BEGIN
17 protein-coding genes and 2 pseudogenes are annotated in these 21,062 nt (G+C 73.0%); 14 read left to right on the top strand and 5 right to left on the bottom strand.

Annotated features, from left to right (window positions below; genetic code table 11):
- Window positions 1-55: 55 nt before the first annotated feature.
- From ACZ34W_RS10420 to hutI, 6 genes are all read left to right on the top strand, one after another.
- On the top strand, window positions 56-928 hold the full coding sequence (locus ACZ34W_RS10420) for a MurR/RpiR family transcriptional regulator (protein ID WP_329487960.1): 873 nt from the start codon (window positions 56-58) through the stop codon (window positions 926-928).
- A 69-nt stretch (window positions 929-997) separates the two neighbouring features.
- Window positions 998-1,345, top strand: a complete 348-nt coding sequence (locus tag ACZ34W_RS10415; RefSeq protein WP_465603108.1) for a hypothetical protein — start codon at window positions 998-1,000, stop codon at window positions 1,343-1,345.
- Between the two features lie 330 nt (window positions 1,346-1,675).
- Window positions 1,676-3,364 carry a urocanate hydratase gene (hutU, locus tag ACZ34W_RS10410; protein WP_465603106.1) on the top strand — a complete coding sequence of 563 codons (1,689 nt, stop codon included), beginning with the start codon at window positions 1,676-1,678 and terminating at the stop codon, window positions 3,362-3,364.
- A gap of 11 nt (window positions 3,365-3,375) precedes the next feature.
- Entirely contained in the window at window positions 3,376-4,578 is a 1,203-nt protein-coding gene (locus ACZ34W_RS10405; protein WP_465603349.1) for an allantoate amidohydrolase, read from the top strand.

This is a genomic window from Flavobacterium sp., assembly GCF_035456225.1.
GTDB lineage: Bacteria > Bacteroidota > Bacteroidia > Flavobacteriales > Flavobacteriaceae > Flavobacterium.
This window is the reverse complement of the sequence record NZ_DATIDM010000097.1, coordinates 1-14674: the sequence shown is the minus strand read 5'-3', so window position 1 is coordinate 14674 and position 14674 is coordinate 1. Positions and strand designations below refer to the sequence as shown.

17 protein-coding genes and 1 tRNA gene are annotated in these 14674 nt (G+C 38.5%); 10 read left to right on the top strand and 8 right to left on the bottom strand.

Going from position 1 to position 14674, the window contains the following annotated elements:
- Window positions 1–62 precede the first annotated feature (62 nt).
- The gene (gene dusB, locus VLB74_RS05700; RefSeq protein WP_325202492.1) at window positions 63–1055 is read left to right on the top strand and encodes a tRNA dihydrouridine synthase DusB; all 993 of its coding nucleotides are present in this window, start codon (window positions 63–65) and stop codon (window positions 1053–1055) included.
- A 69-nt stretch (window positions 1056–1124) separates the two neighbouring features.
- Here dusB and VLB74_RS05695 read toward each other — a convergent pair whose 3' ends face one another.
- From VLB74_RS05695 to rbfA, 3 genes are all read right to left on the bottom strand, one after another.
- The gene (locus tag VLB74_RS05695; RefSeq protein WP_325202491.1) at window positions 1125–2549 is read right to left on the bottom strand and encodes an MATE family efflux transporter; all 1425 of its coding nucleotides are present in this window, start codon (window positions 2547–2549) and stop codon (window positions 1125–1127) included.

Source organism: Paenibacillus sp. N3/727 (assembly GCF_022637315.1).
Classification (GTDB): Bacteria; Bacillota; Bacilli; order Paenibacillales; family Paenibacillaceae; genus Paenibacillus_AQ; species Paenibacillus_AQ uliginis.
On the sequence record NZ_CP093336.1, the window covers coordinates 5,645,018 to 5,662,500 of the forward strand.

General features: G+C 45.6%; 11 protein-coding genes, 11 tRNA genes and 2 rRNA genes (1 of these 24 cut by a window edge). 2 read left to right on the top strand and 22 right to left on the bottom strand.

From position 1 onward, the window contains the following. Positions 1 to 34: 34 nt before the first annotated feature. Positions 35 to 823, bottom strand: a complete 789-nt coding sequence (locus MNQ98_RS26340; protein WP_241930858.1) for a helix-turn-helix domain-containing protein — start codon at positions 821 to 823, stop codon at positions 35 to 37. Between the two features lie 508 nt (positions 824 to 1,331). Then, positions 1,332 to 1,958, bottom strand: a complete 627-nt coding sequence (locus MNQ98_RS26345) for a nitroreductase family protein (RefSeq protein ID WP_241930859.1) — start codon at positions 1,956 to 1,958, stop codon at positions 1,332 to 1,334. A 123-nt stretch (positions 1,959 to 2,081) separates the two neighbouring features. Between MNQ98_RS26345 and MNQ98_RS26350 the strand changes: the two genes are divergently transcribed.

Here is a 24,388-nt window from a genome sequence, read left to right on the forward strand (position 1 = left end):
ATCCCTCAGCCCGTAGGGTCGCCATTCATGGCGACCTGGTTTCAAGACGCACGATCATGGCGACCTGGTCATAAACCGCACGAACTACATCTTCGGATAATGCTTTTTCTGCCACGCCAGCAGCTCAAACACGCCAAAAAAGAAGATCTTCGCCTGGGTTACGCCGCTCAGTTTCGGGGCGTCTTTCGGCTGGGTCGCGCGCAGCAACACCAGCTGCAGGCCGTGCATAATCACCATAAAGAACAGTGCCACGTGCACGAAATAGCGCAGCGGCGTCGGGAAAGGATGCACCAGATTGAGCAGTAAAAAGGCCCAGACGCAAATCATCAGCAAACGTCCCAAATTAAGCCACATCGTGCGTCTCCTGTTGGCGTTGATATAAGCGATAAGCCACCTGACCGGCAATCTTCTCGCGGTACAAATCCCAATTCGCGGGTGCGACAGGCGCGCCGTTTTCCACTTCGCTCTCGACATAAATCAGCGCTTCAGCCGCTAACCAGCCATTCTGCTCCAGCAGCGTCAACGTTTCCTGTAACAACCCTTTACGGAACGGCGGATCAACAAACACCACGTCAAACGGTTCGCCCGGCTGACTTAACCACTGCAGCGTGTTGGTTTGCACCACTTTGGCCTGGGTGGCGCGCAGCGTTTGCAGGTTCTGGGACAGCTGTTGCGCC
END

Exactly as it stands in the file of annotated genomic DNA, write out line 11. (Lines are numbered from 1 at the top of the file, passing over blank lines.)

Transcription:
- Entirely contained in the window at window positions 3,376-4,578 is a 1,203-nt protein-coding gene (locus ACZ34W_RS10405; protein WP_465603349.1) for an allantoate amidohydrolase, read from the top strand.